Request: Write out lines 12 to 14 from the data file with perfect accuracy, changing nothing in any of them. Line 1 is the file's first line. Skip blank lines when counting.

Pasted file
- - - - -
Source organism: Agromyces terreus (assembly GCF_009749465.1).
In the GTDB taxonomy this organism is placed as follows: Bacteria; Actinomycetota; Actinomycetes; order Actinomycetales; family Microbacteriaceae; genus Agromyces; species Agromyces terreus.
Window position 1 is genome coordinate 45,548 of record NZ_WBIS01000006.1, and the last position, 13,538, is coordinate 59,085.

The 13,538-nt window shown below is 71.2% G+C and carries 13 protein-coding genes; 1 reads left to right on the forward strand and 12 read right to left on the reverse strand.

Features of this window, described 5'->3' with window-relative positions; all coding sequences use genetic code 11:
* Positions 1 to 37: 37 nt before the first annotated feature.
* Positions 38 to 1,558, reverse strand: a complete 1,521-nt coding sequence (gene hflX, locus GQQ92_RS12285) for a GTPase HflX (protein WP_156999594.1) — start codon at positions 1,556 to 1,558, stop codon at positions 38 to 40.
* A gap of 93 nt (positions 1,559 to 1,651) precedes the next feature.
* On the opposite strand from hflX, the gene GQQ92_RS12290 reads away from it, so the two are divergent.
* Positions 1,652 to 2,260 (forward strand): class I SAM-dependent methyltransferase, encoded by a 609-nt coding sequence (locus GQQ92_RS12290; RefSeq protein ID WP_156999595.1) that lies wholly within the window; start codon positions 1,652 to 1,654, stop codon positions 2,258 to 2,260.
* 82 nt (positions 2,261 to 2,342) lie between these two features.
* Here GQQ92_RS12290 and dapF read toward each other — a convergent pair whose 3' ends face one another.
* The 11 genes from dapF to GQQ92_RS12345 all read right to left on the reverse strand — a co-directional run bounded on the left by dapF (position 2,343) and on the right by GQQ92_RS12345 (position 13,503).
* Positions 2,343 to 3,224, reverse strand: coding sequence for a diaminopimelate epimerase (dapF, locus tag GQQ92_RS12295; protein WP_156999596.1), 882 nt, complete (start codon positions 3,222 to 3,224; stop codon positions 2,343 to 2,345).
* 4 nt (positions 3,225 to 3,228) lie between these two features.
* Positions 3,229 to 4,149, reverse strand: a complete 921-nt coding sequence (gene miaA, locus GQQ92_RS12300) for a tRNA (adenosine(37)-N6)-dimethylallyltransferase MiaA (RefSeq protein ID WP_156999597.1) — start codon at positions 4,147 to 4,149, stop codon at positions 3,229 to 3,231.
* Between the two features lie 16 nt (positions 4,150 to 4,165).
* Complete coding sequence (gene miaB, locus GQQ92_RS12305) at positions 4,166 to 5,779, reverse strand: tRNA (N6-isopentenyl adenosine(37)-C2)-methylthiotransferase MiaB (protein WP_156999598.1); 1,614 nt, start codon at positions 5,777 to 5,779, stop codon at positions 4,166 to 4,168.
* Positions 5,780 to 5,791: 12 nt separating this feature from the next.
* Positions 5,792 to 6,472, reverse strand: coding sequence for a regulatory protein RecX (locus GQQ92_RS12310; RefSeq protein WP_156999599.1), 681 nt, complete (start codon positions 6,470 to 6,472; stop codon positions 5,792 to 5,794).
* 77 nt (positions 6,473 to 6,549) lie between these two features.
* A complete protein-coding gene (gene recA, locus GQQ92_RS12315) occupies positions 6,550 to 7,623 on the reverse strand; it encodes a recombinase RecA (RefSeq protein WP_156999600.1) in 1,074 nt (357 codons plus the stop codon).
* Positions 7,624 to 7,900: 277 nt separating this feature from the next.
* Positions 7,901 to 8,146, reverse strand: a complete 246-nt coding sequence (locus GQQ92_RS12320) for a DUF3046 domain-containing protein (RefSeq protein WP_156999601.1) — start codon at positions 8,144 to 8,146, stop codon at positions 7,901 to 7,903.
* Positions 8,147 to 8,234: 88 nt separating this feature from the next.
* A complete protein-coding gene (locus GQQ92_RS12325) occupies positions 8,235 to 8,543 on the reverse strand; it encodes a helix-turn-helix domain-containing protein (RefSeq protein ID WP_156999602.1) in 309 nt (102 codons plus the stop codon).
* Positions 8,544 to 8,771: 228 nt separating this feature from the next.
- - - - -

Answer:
* Here GQQ92_RS12290 and dapF read toward each other — a convergent pair whose 3' ends face one another.
* The 11 genes from dapF to GQQ92_RS12345 all read right to left on the reverse strand — a co-directional run bounded on the left by dapF (position 2,343) and on the right by GQQ92_RS12345 (position 13,503).
* Positions 2,343 to 3,224, reverse strand: coding sequence for a diaminopimelate epimerase (dapF, locus tag GQQ92_RS12295; protein WP_156999596.1), 882 nt, complete (start codon positions 3,222 to 3,224; stop codon positions 2,343 to 2,345).